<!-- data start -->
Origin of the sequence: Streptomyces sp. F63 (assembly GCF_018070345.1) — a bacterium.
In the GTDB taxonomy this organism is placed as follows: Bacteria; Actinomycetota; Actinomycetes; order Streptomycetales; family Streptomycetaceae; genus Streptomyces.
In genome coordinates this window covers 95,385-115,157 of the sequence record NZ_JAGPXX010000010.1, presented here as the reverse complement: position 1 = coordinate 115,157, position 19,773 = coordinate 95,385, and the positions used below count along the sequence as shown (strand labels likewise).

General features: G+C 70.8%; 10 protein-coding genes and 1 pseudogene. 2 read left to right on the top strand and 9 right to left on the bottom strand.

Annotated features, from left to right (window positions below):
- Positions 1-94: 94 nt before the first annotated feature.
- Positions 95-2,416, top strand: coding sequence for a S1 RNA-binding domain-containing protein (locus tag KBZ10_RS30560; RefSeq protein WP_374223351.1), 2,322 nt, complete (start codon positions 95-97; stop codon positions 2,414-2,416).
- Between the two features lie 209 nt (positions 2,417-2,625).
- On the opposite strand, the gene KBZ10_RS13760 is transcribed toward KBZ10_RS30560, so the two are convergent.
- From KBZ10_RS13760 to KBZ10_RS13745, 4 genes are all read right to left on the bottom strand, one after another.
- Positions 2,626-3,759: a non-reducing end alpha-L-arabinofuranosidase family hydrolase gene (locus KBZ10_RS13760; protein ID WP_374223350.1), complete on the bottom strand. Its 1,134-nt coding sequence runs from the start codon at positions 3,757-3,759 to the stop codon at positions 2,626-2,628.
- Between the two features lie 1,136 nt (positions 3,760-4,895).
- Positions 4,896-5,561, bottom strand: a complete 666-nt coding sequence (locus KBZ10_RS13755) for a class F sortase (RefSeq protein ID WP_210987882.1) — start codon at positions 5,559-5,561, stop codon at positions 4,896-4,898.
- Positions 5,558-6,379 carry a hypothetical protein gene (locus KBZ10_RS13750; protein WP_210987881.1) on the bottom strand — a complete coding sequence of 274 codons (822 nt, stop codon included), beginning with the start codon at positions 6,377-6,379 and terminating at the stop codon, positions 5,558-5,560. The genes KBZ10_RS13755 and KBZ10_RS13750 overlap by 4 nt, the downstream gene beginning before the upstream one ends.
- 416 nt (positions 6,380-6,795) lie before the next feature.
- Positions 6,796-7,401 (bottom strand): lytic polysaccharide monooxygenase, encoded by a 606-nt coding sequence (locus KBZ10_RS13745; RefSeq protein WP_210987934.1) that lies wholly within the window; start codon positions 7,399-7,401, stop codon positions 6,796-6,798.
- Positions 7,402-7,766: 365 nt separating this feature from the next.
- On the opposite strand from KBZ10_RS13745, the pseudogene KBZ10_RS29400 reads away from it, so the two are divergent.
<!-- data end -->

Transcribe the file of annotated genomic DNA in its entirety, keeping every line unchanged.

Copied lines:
Origin of the sequence: Streptomyces sp. F63 (assembly GCF_018070345.1) — a bacterium.
In the GTDB taxonomy this organism is placed as follows: Bacteria; Actinomycetota; Actinomycetes; order Streptomycetales; family Streptomycetaceae; genus Streptomyces.
In genome coordinates this window covers 95,385-115,157 of the sequence record NZ_JAGPXX010000010.1, presented here as the reverse complement: position 1 = coordinate 115,157, position 19,773 = coordinate 95,385, and the positions used below count along the sequence as shown (strand labels likewise).

General features: G+C 70.8%; 10 protein-coding genes and 1 pseudogene. 2 read left to right on the top strand and 9 right to left on the bottom strand.

Annotated features, from left to right (window positions below):
- Positions 1-94: 94 nt before the first annotated feature.
- Positions 95-2,416, top strand: coding sequence for a S1 RNA-binding domain-containing protein (locus tag KBZ10_RS30560; RefSeq protein WP_374223351.1), 2,322 nt, complete (start codon positions 95-97; stop codon positions 2,414-2,416).
- Between the two features lie 209 nt (positions 2,417-2,625).
- On the opposite strand, the gene KBZ10_RS13760 is transcribed toward KBZ10_RS30560, so the two are convergent.
- From KBZ10_RS13760 to KBZ10_RS13745, 4 genes are all read right to left on the bottom strand, one after another.
- Positions 2,626-3,759: a non-reducing end alpha-L-arabinofuranosidase family hydrolase gene (locus KBZ10_RS13760; protein ID WP_374223350.1), complete on the bottom strand. Its 1,134-nt coding sequence runs from the start codon at positions 3,757-3,759 to the stop codon at positions 2,626-2,628.
- Between the two features lie 1,136 nt (positions 3,760-4,895).
- Positions 4,896-5,561, bottom strand: a complete 666-nt coding sequence (locus KBZ10_RS13755) for a class F sortase (RefSeq protein ID WP_210987882.1) — start codon at positions 5,559-5,561, stop codon at positions 4,896-4,898.
- Positions 5,558-6,379 carry a hypothetical protein gene (locus KBZ10_RS13750; protein WP_210987881.1) on the bottom strand — a complete coding sequence of 274 codons (822 nt, stop codon included), beginning with the start codon at positions 6,377-6,379 and terminating at the stop codon, positions 5,558-5,560. The genes KBZ10_RS13755 and KBZ10_RS13750 overlap by 4 nt, the downstream gene beginning before the upstream one ends.
- 416 nt (positions 6,380-6,795) lie before the next feature.
- Positions 6,796-7,401 (bottom strand): lytic polysaccharide monooxygenase, encoded by a 606-nt coding sequence (locus KBZ10_RS13745; RefSeq protein WP_210987934.1) that lies wholly within the window; start codon positions 7,399-7,401, stop codon positions 6,796-6,798.
- Positions 7,402-7,766: 365 nt separating this feature from the next.
- On the opposite strand from KBZ10_RS13745, the pseudogene KBZ10_RS29400 reads away from it, so the two are divergent.